Family Engagement Nights
On Thursday, January 19th, Revere Public Schools hosted a Family Engagement Night featuring the Rian Immigrant Center. The session was held in the Revere High School Learning Common.
The Rian Immigrant Center is a Boston-based, non-profit organization specializing in legal services for immigrants.
“Rian empowers immigrants, refugees, and international exchange visitors on a path to opportunity, safety, and a better future.” (Rian Immigrant Center)
Rian provides immigration legal services, resource and support services, education and career services, an international exchange visitor Visa program, and community-building opportunities. They advocate for just and humane immigration policies.
Susan Roses, Director of Legal Programs, led the presentation. She presented in English, while interpretation services were available in Spanish, Portuguese, and Arabic.
There are 44.4 million immigrants in the United States. The total US Population is approximately 332,000,000.
Of the 44.4 million immigrants, 45% are Naturalized Americans (after the citizenship exam), 27% are Lawful Permanent Residents (with a green card), 23% are Undocumented, and 5% are temporary legal residents.
The theme of the evening was “Know Your Rights.” Topics included “Red Cards” and understanding the 4th and 5th Amendments.
“The ILRC’s (Immigrant Legal Resource Center) Red Cards help people assert their rights and defend themselves in many situations, such as when Immigration and Customs Enforcement agents (ICE agents) go to a home.” They can also be used when confronted in public or one’s car. (ILRC Red Cards)
After reviewing the Don’ts on the Red Cards with participants, Ms. Roses presented information about the 4th Amendment to the United States Constitution. Simply put, the 4th Amendment gives everyone the right to privacy in their home.
Any immigration warrant should be checked to ensure it is the correct document with a valid signature. If officers or agents arrive at someone’s home, the warrant they present must be signed by a federal or state judge. The signature of an immigration officer is not valid to force entry into the home. Don’t allow an agent into the house; ask them to slide the warrant under the door or against a window.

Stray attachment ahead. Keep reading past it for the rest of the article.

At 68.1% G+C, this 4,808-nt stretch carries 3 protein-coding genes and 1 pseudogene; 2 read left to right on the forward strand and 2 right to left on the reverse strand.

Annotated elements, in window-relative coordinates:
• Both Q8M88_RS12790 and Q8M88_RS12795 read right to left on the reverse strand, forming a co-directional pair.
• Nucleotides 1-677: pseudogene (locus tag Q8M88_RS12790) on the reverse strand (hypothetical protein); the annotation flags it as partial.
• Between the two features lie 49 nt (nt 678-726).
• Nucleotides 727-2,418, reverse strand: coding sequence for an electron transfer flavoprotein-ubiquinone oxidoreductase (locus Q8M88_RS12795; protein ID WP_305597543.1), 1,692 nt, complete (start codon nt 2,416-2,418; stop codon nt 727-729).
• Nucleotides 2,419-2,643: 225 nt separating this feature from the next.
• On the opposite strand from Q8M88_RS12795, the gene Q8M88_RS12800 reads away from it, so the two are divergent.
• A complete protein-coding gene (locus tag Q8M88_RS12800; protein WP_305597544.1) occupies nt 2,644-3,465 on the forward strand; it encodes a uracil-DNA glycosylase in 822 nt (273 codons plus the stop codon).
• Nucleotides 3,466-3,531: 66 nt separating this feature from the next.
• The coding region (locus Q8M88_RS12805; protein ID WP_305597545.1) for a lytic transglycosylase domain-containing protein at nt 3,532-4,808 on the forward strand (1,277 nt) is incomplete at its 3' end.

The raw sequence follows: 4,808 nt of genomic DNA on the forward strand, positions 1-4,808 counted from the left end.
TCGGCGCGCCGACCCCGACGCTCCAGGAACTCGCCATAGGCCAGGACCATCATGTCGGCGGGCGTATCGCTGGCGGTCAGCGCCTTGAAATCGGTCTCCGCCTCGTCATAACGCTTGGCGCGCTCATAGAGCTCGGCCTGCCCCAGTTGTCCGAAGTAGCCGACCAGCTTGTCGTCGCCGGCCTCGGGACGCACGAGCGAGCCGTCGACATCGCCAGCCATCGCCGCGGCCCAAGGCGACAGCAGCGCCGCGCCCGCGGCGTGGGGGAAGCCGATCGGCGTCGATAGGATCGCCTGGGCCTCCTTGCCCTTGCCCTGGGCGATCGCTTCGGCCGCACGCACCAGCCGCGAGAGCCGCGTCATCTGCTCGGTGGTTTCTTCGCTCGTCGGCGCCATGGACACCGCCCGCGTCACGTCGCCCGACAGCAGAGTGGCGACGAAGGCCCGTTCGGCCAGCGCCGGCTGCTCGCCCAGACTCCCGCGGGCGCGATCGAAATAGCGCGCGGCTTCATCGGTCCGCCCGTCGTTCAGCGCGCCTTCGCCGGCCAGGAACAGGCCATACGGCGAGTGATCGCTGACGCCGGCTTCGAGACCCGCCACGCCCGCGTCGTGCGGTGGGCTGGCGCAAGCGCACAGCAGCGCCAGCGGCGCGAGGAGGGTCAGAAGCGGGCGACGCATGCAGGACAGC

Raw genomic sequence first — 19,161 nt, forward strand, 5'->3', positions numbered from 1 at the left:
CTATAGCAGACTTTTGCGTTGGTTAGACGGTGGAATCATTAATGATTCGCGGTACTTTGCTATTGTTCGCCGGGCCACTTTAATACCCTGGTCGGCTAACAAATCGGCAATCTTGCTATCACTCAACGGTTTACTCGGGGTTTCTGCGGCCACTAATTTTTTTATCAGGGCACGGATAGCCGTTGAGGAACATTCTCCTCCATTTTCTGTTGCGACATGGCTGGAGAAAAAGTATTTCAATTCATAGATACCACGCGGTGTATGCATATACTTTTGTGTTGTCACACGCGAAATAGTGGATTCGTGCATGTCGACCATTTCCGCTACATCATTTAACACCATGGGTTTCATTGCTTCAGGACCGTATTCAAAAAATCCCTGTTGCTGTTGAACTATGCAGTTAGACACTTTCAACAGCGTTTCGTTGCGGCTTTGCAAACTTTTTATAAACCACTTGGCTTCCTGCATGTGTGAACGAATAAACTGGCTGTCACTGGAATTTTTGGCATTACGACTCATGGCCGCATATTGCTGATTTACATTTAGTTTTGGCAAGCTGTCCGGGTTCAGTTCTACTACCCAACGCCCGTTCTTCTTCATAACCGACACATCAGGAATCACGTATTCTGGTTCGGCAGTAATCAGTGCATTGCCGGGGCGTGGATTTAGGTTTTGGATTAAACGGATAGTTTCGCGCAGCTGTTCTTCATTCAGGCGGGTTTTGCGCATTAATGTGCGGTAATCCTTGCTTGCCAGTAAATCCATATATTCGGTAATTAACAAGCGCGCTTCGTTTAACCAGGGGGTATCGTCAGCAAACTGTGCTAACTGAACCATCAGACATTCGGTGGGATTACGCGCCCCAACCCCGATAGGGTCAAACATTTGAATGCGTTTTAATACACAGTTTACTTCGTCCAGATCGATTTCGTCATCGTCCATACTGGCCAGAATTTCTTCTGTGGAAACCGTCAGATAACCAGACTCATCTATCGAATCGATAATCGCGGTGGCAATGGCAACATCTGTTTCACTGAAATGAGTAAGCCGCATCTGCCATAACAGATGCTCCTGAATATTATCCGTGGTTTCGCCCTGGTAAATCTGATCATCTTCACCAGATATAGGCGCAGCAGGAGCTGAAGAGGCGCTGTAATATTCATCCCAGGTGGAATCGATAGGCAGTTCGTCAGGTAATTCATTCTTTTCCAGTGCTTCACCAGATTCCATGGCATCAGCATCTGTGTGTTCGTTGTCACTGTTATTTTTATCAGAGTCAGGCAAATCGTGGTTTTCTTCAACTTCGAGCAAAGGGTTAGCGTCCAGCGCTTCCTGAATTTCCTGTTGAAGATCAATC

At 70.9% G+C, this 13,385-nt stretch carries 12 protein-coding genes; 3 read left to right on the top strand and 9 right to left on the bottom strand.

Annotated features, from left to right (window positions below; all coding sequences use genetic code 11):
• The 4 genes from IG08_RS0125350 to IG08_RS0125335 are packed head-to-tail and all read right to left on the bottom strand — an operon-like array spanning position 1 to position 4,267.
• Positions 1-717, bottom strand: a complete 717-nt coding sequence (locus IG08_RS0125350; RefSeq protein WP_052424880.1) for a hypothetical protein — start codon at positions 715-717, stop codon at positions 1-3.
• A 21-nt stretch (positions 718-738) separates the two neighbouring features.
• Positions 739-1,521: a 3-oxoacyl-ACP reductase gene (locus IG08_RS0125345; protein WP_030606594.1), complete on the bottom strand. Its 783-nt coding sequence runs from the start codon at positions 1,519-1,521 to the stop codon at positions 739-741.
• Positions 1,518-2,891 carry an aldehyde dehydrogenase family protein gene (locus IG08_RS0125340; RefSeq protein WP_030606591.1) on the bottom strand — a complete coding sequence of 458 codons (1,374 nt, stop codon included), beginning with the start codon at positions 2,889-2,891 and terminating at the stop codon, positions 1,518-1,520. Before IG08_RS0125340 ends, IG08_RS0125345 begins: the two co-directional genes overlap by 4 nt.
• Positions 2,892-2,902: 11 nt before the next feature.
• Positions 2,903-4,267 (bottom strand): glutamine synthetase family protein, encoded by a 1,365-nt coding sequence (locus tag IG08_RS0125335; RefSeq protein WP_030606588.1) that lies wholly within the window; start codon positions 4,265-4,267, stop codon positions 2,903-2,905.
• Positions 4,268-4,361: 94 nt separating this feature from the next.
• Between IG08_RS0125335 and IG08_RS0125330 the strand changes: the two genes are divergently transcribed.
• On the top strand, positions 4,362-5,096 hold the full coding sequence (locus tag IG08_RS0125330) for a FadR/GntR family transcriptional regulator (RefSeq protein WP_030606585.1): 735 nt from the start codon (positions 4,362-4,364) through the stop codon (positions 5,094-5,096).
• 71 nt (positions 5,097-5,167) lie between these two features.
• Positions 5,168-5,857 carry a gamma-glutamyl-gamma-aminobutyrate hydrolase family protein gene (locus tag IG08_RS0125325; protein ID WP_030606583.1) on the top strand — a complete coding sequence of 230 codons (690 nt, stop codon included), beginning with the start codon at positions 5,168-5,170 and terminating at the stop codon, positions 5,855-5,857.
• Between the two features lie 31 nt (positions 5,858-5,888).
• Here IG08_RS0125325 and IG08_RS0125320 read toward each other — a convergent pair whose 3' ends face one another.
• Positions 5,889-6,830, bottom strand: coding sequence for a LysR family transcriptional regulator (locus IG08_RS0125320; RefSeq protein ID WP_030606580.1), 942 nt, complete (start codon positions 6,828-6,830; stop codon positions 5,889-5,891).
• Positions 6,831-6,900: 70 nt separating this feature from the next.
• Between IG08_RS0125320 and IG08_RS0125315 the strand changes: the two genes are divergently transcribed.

This right to privacy does not extend to being in public. If an officer confronts someone in public, the officer is allowed to stop that person with a warrant signed by an immigration officer or by a judge.
The next topic was the 5th Amendment to the United States Constitution. The 5th Amendment gives everyone the right to silence. This right will be familiar to anyone who watches courtroom dramas and has seen people “plead the fifth” on TV. However, the right to silence expands past the courtroom.
Ms. Roses explained that if an officer stops someone in public, that person is not required to speak to the officer. An officer can ask for someone’s name, but aside from that, providing additional information is unnecessary. Ms. Roses also explained this is a situation in which a person can use their Red Card.
If an officer stops someone while driving, the officer can ask for the driver’s license, registration, and insurance information. These documents should be provided so as not to be arrested on a criminal charge, such as driving without a license.
Also important to note is everyone should always have their emergency phone numbers memorized or written on a piece of paper. This is because law enforcement will frequently confiscate cell phones.
It is worth noting that the 4th and 5th Amendments apply to anyone in the United States, regardless of immigration status.
If someone is arrested, they have the right to remain silent and be represented by an attorney. If someone is arrested on criminal charges, they can hire their own lawyer; if they cannot afford one, a public defender will be provided.
If someone is charged in Immigration Court, they must pay for their attorney. Ms. Roses explained that there are options for low-cost immigration attorneys if the person cannot afford an attorney.
The two types of available representation in immigration proceedings are a licensed attorney and a BIA Accredited Representative. BIA (Board of Immigration Appeals) representatives can provide legal representation only in immigration proceedings.
Notary Publics are not authorized to practice law and cannot represent anyone in immigration proceedings.
Ms. Roses also clearly explained that no one should sign a document unless they understand it. If someone does not understand a document and signs it and it contains incriminating information, that document can be used against that person. No one should discuss their immigration status with anyone aside from their attorney.
The session ended with information on contacting the Rian Immigrant Center and time for questions and answers.
All participants received a Red Card and a sample of a warrant.
To contact the Rian Immigrant Center, call (617)-984-6542 for new client appointments or (617)-542-7654 for other information. For additional contact information, visit them here.
For additional information about immigration rights and services, visit the ACLU.